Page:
"The coalition committed $10 million towards an online safety for children policy.": Malcolm Turnbull.
Since the Coalition took power in September, Malcolm Turnbull has valiantly played the happy Communications Minister - uninterested in higher office, perfectly content plugging copper into Labor's national broadband network and axing redundant legislation. On Wednesday, the Abbott government will hold its first ''repeal day'', with Turnbull overseeing about half of the 8000 repeals.
But there's a fly in Turnbull's deregulation soup. If you want to make the loquacious free-marketer go quiet, ask him about his understudy Paul Fletcher's plan to introduce a new ''children's e-safety commissioner'' with the power to force social media sites to take down content deemed harmful to children.
Celebrated by anti-bullying groups, the policy is strongly opposed by social media companies, telecommunications firms and newly appointed Human Rights Commissioner Tim Wilson.
The idea emerged from the Coalition's online safety working group, set up by Tony Abbott in opposition, which travelled around the country to talk to parents, students and teachers about cyber bullying.
Victorian Nationals senator Bridget McKenzie, a member of the group, says she was disturbed to learn about a Bendigo Facebook page, ''Benders root rater'', which judged the sexual performance of teenagers as young as 13.
''The men involved in that site eventually have been sentenced, or received suspended sentences, but that was a year after the page went viral.''
Fletcher, chairman of the working group and now parliamentary secretary for communications, says: ''Twenty or 30 years ago, if you were bullied at school, you could at least go home and feel safe … That's not the case any more. All the major sites have complaint schemes but the feedback we got was that, when people report problems, the experience is not always what they want it to be.''
Fletcher's solution is to appoint an official with the power to issue ''rapid removal'' orders if large social media companies refuse, or are too slow, to remove material deemed harmful to someone under 18. The government is also considering creating a new Commonwealth cyber-bullying offence.
Asked about the e-safety commissioner proposal this week, and how it gels with his belief in cutting red tape, Turnbull said: ''The Coalition committed $10 million towards an online safety for children policy, which was released prior to the election. The measures do involve a targeted and limited increase in regulation. We aim to make it as light touch as possible and this is an important objective of the consultation process - to obtain feedback from industry.''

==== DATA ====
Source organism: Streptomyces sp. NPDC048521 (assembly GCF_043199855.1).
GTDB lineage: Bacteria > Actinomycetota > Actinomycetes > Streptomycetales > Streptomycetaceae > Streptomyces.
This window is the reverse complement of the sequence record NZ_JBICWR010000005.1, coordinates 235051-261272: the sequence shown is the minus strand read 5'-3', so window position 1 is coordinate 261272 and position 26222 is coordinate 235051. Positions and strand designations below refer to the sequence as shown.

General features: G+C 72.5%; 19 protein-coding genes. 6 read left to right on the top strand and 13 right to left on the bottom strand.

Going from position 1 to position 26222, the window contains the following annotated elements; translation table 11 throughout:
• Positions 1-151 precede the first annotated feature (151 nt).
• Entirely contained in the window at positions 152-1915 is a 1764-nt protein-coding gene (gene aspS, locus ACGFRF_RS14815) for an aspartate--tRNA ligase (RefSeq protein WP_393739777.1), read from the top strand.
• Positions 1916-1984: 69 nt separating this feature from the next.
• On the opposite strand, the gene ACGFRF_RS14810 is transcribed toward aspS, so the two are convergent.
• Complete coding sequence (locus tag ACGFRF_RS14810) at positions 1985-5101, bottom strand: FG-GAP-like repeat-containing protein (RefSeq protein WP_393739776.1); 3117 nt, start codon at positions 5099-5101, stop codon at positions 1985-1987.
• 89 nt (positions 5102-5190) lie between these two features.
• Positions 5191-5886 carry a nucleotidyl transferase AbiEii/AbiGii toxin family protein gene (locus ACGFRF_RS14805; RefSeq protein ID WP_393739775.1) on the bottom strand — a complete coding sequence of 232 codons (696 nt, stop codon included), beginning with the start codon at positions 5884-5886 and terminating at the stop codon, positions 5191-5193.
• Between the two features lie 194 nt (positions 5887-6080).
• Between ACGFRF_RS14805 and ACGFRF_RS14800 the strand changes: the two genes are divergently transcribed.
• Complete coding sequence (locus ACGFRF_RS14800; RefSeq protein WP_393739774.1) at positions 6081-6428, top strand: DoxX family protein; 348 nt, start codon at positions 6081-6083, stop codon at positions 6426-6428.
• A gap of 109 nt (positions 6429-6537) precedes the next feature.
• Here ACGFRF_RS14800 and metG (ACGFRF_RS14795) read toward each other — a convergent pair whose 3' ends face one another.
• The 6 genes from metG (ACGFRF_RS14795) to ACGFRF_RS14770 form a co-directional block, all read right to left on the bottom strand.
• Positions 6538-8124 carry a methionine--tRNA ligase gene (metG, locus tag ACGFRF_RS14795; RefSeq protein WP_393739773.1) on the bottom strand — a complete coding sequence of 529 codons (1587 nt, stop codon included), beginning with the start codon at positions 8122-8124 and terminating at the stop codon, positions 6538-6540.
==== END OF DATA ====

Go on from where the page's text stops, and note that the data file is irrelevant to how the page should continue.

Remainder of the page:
But Liberal MP Alex Hawke, deputy chairman of the last Parliament's cyber safety committee and a member of the online safety working group, is not convinced his government is doing the right thing.
''We heard a lot of evidence in the last Parliament,'' he says. ''Industry groups, education groups, parents groups and academics were all saying that [an online ombudsman] might sound nice in theory but, in practice, it's too slow, too reactive and ultimately not going to work.''
The notion of another government-appointed regulator rankles many in the Liberal Party. Wilson, appointed to the Human Rights Commission to champion free speech, says: ''I don't doubt the government's genuine intention in tackling cyber bullying but I am concerned about the risks it poses to free speech. But my principal concern is, will it be effective?''
Perhaps the most surprising critic of the policy is Megan Mitchell, Australia's National Children's Commissioner.
While applauding the government for making cyber bullying a priority, Mitchell says: ''On the evidence provided, it's not clear there is a case for this sort of fundamental change.''
Mitchell is concerned that only the biggest social media sites - such as Facebook and Twitter - would be covered by the scheme, with smaller sites joining voluntarily. That approach, she says, ''doesn't make a lot of sense''.
''Our research and experience show that education and awareness are the best things you can do to enhance the online safety of children,'' she says.
David Holmes, chief executive of the Digital Policy Group, which represents Facebook, Twitter and Google, says the Coalition's policy is a solution in search of a problem. The government should work on beefing up a co-operative complaints handling arrangement it signed with Facebook, Google, Yahoo!7 and Microsoft in 2012, he says.
A government removal scheme would be cumbersome - taking, at best, five days and, at worst, months - and encourage children to move on to riskier, unregulated platforms such as Kik and Snapchat, he says. Facebook is concerned the proposed ''material that is harmful to a child'' test is too subjective and risks catching innocuous content as well as genuine cyber bullying.
But those on the front line are not so sanguine about the social media companies' policies. After the death of television host Charlotte Dawson, beyondblue CEO Kate Carnell criticised Twitter for not signing up to the government's cyber complaints scheme.
The National Centre Against Bullying and the National Children's and Youth Law Centre back a children's e-safety commissioner. So does Chloe's Law, an anti-bullying lobby group formed by the family of Chloe Fergusson, who killed herself last year, aged 15, after being bullied on and offline.